Aug 13

20 Feet from Stardom (2013)

Who wants to see a documentary about back-up singers? You do. If you enjoy music, especially singing, 20 Feet from Stardom is a must-see. You’ll hear amazingly beautiful voices. You’ve probably heard the singers many times, but have never known who they were.

Morgan Neville’s film focuses on five talented singers: Darlene Love, Merry Clayton, Claudia Lennear, Lisa Fischer, Táta Vega, and Judith Hill. Beginning in the Sixties, they have sung on many well-known R & B, rock and pop songs behind singers from Ray Charles to Mick Jagger. Clayton, who sang on The Rolling Stone’s 1969 hit “Gimme Shelter,” was the only one of these I recognized.

Lisa Fischer

Lisa Fischer

Among the star performers who are interviewed are Bruce Springsteen, Sting, Stevie Wonder, Mick Jagger, Bette Midler, Nia Peeples, and Sheryl Crow (a former back-up singer). Interviews with producers and others in the music industry give a behind-the-scenes view of how the music we hear gets made (it’s not always a pretty picture).

Springsteen talks about the challenges in moving from back-up to lead singer. Clayton, Lennear and Vega tried to make it as solo singers, but had limited success. Lennear has been teaching Spanish. Darlene Love spent a period cleaning houses, before a song on the radio called her back to music. At 29, Judith Hill is the youngest of the featured singers and is working toward a solo career.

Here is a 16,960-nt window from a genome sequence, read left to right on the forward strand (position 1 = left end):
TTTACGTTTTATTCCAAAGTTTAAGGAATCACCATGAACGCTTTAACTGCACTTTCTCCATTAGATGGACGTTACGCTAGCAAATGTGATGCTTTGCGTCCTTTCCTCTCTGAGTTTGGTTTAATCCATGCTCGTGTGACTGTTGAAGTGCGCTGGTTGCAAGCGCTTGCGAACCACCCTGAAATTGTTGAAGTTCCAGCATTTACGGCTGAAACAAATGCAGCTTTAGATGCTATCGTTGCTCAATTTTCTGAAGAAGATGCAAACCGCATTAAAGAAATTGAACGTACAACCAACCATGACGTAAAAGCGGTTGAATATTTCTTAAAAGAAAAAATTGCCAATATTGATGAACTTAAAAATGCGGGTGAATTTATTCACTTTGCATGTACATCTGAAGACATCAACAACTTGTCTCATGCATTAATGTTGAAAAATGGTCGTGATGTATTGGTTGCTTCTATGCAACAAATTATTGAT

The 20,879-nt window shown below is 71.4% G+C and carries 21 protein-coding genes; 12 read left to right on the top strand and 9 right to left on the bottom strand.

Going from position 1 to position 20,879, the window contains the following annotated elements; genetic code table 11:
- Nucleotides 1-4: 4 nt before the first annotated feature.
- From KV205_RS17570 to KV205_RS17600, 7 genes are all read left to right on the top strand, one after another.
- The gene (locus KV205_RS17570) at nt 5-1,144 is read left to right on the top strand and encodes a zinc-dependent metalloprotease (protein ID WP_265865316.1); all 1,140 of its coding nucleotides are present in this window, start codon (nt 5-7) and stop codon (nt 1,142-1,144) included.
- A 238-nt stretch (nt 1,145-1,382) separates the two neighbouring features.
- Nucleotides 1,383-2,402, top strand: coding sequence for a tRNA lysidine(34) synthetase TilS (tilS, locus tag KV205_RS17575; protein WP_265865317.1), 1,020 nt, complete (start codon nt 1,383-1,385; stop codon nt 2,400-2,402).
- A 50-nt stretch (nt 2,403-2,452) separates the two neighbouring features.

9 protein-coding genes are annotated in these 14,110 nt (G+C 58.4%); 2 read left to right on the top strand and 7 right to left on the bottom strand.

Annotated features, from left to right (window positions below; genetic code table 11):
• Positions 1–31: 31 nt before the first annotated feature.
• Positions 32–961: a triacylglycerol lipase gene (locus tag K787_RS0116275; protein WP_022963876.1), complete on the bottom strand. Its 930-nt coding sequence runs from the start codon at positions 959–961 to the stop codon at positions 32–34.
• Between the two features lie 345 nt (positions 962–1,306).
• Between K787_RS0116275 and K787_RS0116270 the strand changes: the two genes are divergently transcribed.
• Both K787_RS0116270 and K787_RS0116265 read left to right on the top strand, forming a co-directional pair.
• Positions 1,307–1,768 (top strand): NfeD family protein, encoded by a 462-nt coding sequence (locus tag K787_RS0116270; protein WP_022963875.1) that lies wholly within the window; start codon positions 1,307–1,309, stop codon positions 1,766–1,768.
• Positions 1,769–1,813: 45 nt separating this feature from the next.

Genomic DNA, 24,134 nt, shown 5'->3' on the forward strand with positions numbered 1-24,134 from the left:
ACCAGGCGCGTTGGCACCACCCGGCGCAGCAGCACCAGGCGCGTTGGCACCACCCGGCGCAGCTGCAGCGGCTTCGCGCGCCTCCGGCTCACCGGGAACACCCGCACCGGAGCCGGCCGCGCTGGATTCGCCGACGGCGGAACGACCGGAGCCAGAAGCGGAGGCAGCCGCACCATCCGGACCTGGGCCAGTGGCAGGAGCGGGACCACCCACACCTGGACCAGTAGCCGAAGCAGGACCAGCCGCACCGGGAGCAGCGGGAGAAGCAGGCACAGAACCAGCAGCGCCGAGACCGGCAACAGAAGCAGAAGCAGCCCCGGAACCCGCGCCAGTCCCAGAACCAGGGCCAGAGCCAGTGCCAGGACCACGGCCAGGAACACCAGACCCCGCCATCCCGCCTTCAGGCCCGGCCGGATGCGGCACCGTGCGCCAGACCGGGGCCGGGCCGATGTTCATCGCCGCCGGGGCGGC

Regardless of these singers’ struggles and setbacks, the music is thrilling and awe-inspiring. You can’t help but come out of the theatre with your spirits lifted–and wanting to hear more of this music.


Jan 10

The Howlin’ Wolf Story (2003) [DVD]

I really enjoyed Don McGlynn’s The Howlin’ Wolf Story (2003), which I saw on DVD. I think it’s one of the best blues documentaries I’ve seen. It’s a typical mix of archival footage and photos with contemporary talking heads interviews. It gives an overview of Wolf’s life and music. One of its strengths is that several songs are heard in entirety. Some are recordings behind a montage of images. The best segments are from a 1966 performance of Wolf with Hubert Sumlin, his lead guitarist, and others. There are also some clips of drummer Sam Lay’s home movies of Wolf and the band at Silvio’s Lounge in Chicago (now a vacant lot). One really gets a sense of what he might have been like as a performer. I would give almost anything to have seen him perform before his death in 1976.

Howlin’ Wolf is one of my blues heroes and mentors. While he’s not as well known, perhaps, as Muddy Waters, he’s of equal stature in his importance to the blues and his influence on later music, including rock ‘n’ roll.